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Primary Care, Women's Health | 5 months ago

Endometriosis: A Painful Condition Linked to Infertility that Affects One in 10 Women

Endometriosis is a relatively common condition in women that causes pelvic and abdominal pain. It can even lead to fertility issues. Learn more about the symptoms, risk factors and treatment options for endometriosis.

Endometriosis is a condition where the tissue that lines the uterus — the endometrium — grows elsewhere in the body, leading to chronic pain, heavy periods and even infertility, significantly impacting quality of life. It’s estimated that 6.5 million women (about one in 10) in the United States have endometriosis.

In females with endometriosis, the endometrial lining can grow in places like the:

  • Back and outer surface of the uterus
  • Ovaries
  • Fallopian tubes
  • Bladder
  • Ureters (the ducts where urine passes from the kidneys to the bladder)
  • Lining of the pelvis and abdomen (peritoneum)
  • Cervix
  • Vagina
  • Intestines
  • Rectum

In rare cases, endometriosis can grow in the brain, lungs or skin.

What are the symptoms of endometriosis?

 The following can be signs of endometriosis:

  • Intensely painful menstrual cramps
  • Pain during or after sex
  • Chronic pain in the pelvis and lower back
  • Intestinal pain
  • Pain during bowel movements or urination during periods
  • Bleeding or spotting between periods
  • Infertility
  • Constipation, bloating, nausea or diarrhea, particularly during periods
  • Fatigue
  • Depression or anxiety

“One of the most common things I ask patients is how high school was in regard to their period pain,” says Dr. Kevin Stepp, an OB-GYN and endometriosis specialist at Atrium Health Women’s Care Urogynecology & Pelvic Surgery. “Patients who have endometriosis remember missing school and staying home with a heating pad. Endometriosis can hurt with menstrual cycles, it can hurt with day-to-day activity and it can hurt during sexual relations. It can really affect a person’s quality of life.”

Who’s at risk of endometriosis?

Endometriosis is most common in women between ages 25 and 40, though it can also occur in teenagers. Some people experience relief from endometriosis symptoms once they are in menopause.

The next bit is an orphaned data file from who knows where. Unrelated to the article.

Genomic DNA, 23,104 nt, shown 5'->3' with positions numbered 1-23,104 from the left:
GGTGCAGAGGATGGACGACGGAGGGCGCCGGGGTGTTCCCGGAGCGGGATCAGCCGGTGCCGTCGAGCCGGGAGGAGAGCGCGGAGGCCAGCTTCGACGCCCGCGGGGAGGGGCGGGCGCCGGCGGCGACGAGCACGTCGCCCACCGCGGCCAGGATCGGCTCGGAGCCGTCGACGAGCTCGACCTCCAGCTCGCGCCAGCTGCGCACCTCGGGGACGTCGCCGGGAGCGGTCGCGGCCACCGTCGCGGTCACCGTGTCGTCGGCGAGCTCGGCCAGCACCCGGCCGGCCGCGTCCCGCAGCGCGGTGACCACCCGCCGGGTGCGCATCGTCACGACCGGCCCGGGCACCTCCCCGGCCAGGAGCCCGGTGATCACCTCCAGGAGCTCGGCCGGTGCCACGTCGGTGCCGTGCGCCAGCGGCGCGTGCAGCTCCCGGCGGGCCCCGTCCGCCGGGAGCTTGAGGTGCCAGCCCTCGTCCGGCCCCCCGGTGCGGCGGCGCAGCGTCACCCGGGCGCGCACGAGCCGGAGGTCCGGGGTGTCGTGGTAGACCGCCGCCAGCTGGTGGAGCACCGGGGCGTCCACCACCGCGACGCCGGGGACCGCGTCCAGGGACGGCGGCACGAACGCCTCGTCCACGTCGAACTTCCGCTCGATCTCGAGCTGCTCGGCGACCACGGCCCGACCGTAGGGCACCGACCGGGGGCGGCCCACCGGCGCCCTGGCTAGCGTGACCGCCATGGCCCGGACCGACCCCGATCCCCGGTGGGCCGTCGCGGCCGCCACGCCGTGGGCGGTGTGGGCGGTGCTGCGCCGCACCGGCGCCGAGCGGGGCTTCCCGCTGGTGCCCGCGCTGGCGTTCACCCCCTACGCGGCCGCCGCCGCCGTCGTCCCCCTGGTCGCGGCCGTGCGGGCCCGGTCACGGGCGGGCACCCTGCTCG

You may be at higher risk of having endometriosis if you:

  • Have a family history of endometriosis
  • Have defects in your fallopian tubes or uterus
  • Began your period before age 11
  • Never had children
  • Have menstrual periods that are longer than seven days
  • Have short menstrual cycles (27 days or fewer)

What causes endometriosis?

The cause of endometriosis is still unknown, though researchers are exploring the following possible factors:

  • Menstrual flow problems
  • Hormonal issues
  • Genetics
  • Surgery to the abdominal area, such as a hysterectomy or cesarean section (C-section)

How does endometriosis affect fertility?

It’s still possible to get pregnant if you have endometriosis, but it may be more difficult. Researchers estimate one in two women with infertility may have endometriosis.

Can endometriosis be prevented?

Currently, there are no known ways to prevent endometriosis. However, you may be able to lower your risk by reducing estrogen levels in your body. The following can help you maintain lower estrogen levels:

  • Avoiding large amounts of caffeinated and alcoholic beverages
  • Exercising regularly (ideally more than four hours per week)
  • Maintaining a low percentage of body fat

How is endometriosis diagnosed?

The following can be used to diagnose endometriosis:

  • A pelvic exam
  • An ultrasound
  • An MRI
  • Laparoscopic surgery

How is endometriosis treated?

While there’s no cure for endometriosis at this time, there are several ways to treat endometriosis, including:

  • Hormonal birth control pill or shot to help reduce or eliminate pain and stop bleeding (if you’re not trying to become pregnant).
  • Intrauterine device (IUD) to help with pain and bleeding (if you’re not trying to become pregnant).
  • Gonadotropin-releasing hormone (GnRH) medications, which can cause temporary menopause, but also helps control the growth of the condition. Once you stop taking the medicine and your menstrual cycle returns to normal, you may have an increased chance of getting pregnant.
  • Pain medications, like naproxen and ibuprofen, to help manage pain.
  • Surgery to remove endometriosis patches. This is usually only used for severe symptoms or those with fertility issues.
  • Surgical removal of the uterus (hysterectomy). This is usually reserved for severe cases.

When to see your health care provider

You should see your health care provider if you experience any of the symptoms above, particularly if they interfere with your daily activities, or if you’ve been trying to conceive for more than 12 months (or more than six months if you’re 35 or older). Left untreated, endometriosis can cause scar tissue, cysts and adhesions in the body. 

Learn more about Atrium Health Women’s Care services and how to find an OB-GYN.